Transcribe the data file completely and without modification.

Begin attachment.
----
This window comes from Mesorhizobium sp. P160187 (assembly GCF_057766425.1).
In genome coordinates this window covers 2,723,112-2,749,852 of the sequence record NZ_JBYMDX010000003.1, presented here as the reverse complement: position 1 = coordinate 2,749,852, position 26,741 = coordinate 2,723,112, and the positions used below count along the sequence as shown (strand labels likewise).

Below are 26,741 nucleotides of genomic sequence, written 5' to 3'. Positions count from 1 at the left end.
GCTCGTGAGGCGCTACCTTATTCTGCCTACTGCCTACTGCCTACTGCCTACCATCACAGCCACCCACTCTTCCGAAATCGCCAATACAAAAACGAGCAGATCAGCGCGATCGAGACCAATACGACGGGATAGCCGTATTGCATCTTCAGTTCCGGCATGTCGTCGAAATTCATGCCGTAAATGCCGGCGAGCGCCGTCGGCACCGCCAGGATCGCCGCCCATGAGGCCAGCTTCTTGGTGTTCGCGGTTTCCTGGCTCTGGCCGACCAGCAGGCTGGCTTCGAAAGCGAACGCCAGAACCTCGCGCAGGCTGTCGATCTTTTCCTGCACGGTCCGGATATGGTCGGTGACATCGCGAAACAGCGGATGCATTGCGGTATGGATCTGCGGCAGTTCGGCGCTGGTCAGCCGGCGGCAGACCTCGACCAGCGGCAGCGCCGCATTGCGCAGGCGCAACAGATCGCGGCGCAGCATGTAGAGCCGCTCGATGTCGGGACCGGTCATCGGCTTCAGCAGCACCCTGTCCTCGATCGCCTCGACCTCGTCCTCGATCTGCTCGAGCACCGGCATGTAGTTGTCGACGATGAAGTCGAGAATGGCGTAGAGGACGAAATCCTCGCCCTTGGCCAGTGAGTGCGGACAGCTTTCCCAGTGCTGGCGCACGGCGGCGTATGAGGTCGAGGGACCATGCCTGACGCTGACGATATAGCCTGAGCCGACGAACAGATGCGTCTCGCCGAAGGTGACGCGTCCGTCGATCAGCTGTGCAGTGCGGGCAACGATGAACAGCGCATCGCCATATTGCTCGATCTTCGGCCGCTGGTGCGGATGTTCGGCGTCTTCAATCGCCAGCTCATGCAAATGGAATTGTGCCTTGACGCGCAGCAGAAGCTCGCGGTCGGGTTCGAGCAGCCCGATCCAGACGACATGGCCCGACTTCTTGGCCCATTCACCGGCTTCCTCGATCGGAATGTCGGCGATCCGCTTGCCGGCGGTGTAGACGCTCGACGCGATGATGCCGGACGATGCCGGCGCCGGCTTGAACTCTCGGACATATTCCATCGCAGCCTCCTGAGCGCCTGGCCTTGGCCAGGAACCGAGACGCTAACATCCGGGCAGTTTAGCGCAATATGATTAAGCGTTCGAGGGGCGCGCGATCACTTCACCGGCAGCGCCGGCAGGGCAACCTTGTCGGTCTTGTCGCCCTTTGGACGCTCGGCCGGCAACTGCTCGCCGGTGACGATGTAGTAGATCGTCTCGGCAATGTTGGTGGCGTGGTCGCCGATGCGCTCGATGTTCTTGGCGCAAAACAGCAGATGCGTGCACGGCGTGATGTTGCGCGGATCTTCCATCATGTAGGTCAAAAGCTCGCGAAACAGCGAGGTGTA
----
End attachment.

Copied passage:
This window comes from Mesorhizobium sp. P160187 (assembly GCF_057766425.1).
In genome coordinates this window covers 2,723,112-2,749,852 of the sequence record NZ_JBYMDX010000003.1, presented here as the reverse complement: position 1 = coordinate 2,749,852, position 26,741 = coordinate 2,723,112, and the positions used below count along the sequence as shown (strand labels likewise).

Below are 26,741 nucleotides of genomic sequence, written 5' to 3'. Positions count from 1 at the left end.
GCTCGTGAGGCGCTACCTTATTCTGCCTACTGCCTACTGCCTACTGCCTACCATCACAGCCACCCACTCTTCCGAAATCGCCAATACAAAAACGAGCAGATCAGCGCGATCGAGACCAATACGACGGGATAGCCGTATTGCATCTTCAGTTCCGGCATGTCGTCGAAATTCATGCCGTAAATGCCGGCGAGCGCCGTCGGCACCGCCAGGATCGCCGCCCATGAGGCCAGCTTCTTGGTGTTCGCGGTTTCCTGGCTCTGGCCGACCAGCAGGCTGGCTTCGAAAGCGAACGCCAGAACCTCGCGCAGGCTGTCGATCTTTTCCTGCACGGTCCGGATATGGTCGGTGACATCGCGAAACAGCGGATGCATTGCGGTATGGATCTGCGGCAGTTCGGCGCTGGTCAGCCGGCGGCAGACCTCGACCAGCGGCAGCGCCGCATTGCGCAGGCGCAACAGATCGCGGCGCAGCATGTAGAGCCGCTCGATGTCGGGACCGGTCATCGGCTTCAGCAGCACCCTGTCCTCGATCGCCTCGACCTCGTCCTCGATCTGCTCGAGCACCGGCATGTAGTTGTCGACGATGAAGTCGAGAATGGCGTAGAGGACGAAATCCTCGCCCTTGGCCAGTGAGTGCGGACAGCTTTCCCAGTGCTGGCGCACGGCGGCGTATGAGGTCGAGGGACCATGCCTGACGCTGACGATATAGCCTGAGCCGACGAACAGATGCGTCTCGCCGAAGGTGACGCGTCCGTCGATCAGCTGTGCAGTGCGGGCAACGATGAACAGCGCATCGCCATATTGCTCGATCTTCGGCCGCTGGTGCGGATGTTCGGCGTCTTCAATCGCCAGCTCATGCAAATGGAATTGTGCCTTGACGCGCAGCAGAAGCTCGCGGTCGGGTTCGAGCAGCCCGATCCAGACGACATGGCCCGACTTCTTGGCCCATTCACCGGCTTCCTCGATCGGAATGTCGGCGATCCGCTTGCCGGCGGTGTAGACGCTCGACGCGATGATGCCGGACGATGCCGGCGCCGGCTTGAACTCTCGGACATATTCCATCGCAGCCTCCTGAGCGCCTGGCCTTGGCCAGGAACCGAGACGCTAACATCCGGGCAGTTTAGCGCAATATGATTAAGCGTTCGAGGGGCGCGCGATCACTTCACCGGCAGCGCCGGCAGGGCAACCTTGTCGGTCTTGTCGCCCTTTGGACGCTCGGCCGGCAACTGCTCGCCGGTGACGATGTAGTAGATCGTCTCGGCAATGTTGGTGGCGTGGTCGCCGATGCGCTCGATGTTCTTGGCGCAAAACAGCAGATGCGTGCACGGCGTGATGTTGCGCGGATCTTCCATCATGTAGGTCAAAAGCTCGCGAAACAGCGAGGTGTA